“Even once we got the data - more than a million records - the technical challenges were daunting because the raw information does not allow speed calculations,” according to database specialist John Maines, quoted in the Sun Sentinel’s Monday account of its Pulitzer. The answer: Reporters measured the distance between toll plazas, using Garmin GPS devices, for the most part, and allowing the journalists to calculate the police-car speeds themselves. Over three months they traced nearly 800 instances of police from various agencies driving at between 90 and 130 mph.

After the first story, “For cops, no limit,” with a joint Kestin-Maines byline, a second article explored horrifying cases of civilians and police alike being killed or injured in cop-speeding accidents—320 crashes and 19 deaths since 2004—and noted that only one officer went to jail as a result, serving 60 days. A third installment looked at the culture of police-officer speeding, and how it could be changed.

The Pulitzers called special attention to the remarkably clear impact of the series. Especially in public service, the Pulitzers look for what a news organization accomplished with its work, and the Pulitzer citation said this story led “to disciplinary action and other steps to curtail a deadly hazard.”

In fact, five follow-up stories documented the punishment handed out to officers, including the firing of the one whose case sparked the investigation. Police authorities lauded the Sun Sentinel’s work. And the Sun Sentinel’s own speed-measuring procedure showed “an 84 percent drop in high-speed incidents over the same period last year.”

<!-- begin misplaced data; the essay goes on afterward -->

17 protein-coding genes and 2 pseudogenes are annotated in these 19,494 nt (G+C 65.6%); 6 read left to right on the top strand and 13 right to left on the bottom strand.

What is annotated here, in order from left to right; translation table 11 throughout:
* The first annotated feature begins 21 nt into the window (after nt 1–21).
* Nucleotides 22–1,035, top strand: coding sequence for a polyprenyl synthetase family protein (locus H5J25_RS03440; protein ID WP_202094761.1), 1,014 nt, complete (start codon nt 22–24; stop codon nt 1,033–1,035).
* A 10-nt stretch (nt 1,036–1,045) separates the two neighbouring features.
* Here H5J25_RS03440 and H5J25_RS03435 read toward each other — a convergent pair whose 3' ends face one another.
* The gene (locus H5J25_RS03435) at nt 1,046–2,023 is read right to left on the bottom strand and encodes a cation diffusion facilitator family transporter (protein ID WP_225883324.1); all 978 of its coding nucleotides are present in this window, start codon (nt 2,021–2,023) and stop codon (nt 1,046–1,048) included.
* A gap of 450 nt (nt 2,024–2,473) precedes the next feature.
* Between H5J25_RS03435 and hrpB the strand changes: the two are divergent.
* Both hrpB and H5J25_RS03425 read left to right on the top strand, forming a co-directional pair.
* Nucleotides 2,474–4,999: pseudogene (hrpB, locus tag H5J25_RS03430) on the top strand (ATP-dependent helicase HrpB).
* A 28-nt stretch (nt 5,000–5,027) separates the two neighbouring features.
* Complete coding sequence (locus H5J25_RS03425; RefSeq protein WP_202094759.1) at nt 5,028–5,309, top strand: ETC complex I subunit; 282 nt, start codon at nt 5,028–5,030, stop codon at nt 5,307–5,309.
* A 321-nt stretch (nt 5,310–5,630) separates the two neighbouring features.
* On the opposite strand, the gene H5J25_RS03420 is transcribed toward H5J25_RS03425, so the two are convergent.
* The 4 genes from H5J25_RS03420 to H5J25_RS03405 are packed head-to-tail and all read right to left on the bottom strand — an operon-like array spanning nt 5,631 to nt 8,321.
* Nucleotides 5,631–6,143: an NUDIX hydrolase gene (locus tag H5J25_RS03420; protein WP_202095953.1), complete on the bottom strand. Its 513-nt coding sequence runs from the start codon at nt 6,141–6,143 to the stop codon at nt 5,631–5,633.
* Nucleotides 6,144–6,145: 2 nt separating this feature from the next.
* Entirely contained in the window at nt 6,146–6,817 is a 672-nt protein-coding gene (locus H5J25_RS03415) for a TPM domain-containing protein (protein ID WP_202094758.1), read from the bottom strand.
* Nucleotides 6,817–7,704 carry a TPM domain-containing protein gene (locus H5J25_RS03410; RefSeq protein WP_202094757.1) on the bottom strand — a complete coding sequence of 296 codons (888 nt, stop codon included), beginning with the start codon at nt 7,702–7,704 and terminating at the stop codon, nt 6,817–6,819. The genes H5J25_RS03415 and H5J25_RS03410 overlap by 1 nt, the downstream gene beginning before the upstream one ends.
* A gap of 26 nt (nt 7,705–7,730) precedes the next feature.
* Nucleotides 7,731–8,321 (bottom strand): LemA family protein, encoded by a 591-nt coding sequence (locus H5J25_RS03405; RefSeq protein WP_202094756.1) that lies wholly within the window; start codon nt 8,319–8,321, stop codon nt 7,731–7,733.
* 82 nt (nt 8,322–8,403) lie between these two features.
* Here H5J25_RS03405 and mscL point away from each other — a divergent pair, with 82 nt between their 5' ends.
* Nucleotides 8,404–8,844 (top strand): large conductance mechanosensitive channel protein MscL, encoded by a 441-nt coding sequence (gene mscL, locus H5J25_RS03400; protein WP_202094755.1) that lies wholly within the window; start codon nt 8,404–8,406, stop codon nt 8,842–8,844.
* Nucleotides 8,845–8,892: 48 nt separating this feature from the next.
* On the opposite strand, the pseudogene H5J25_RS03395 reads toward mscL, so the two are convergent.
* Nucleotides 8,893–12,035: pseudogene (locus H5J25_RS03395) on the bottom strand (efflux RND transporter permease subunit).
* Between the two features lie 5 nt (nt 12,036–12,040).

While it isn’t known for sure how strongly that factor influenced the Pulitzer board, Bhatia says jurors weighed it heavily in putting the Sun Sentinel among the three finalist nominations. The others: a project by the Center for Investigative Reporting’s California Watch, exposing how a state-run police force failed to protect horribly abused developmentally disabled patients, and a Washington Post examination of flawed evidence being used in criminal cases the Justice Department prosecuted.

Not everyone in the Sun Sentinel newsroom was totally shocked by the announcement.

Editor Saltz says that on Saturday he’d been called by a source saying “we would probably have cause to celebrate.” Two other tips came in to other staffers. But nobody “said exactly what we had won, or even that they were 100 percent certain.” Still, Saltz quietly secured some champagne.

“There was no downside,” he explains. “Had we not won we could have drowned our sorrows. “

For Kestin’s part the afternoon was a joyous blur. She didn’t even become aware until two hours later that bombs had exploded at the Boston Marathon finish line - news that broke at almost the same time Sig Gissler’s Pulitzer announcement was being broadcast to newsrooms around the country, including the Sun Sentinel’s. Gissler had noted the developing reports from Boston as he spoke. But Kestin missed it. Since “our category was the first announced, Sig got ‘Sun Sent’ out before the newsroom erupted in screams,” Kestin says. “I didn’t hear anything else after that.”

In terms of the Pulitzer awards, there was an even bigger surprise in his announcement, Gissler notes: the selection of three reporters from startup nonprofit website InsideClimate, who won for national reporting, for work disclosing flawed regulation of oil pipelines. That beat out finalists at the Boston Globe and Washington Post, in a case, Gissler says, of the Pulitzer Board suggesting “the way the ethos of journalism is being reconfigured.” (Last year’s national reporting Pulitzer had gone to a Huffington Post reporter.)

Perhaps by widening the Pulitzer radar screen to include the Sun Sentinel’s less-well-known public service, something else was being said about the ethos: that severe staff retrenchments needn’t get in the way of solid watchdog reporting.


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Roy J. Harris Jr. is a former Wall Street Journal reporter, magazine writer and online editor, and the author of Pulitzer’s Gold: Behind the Prize for Public Service Journalism.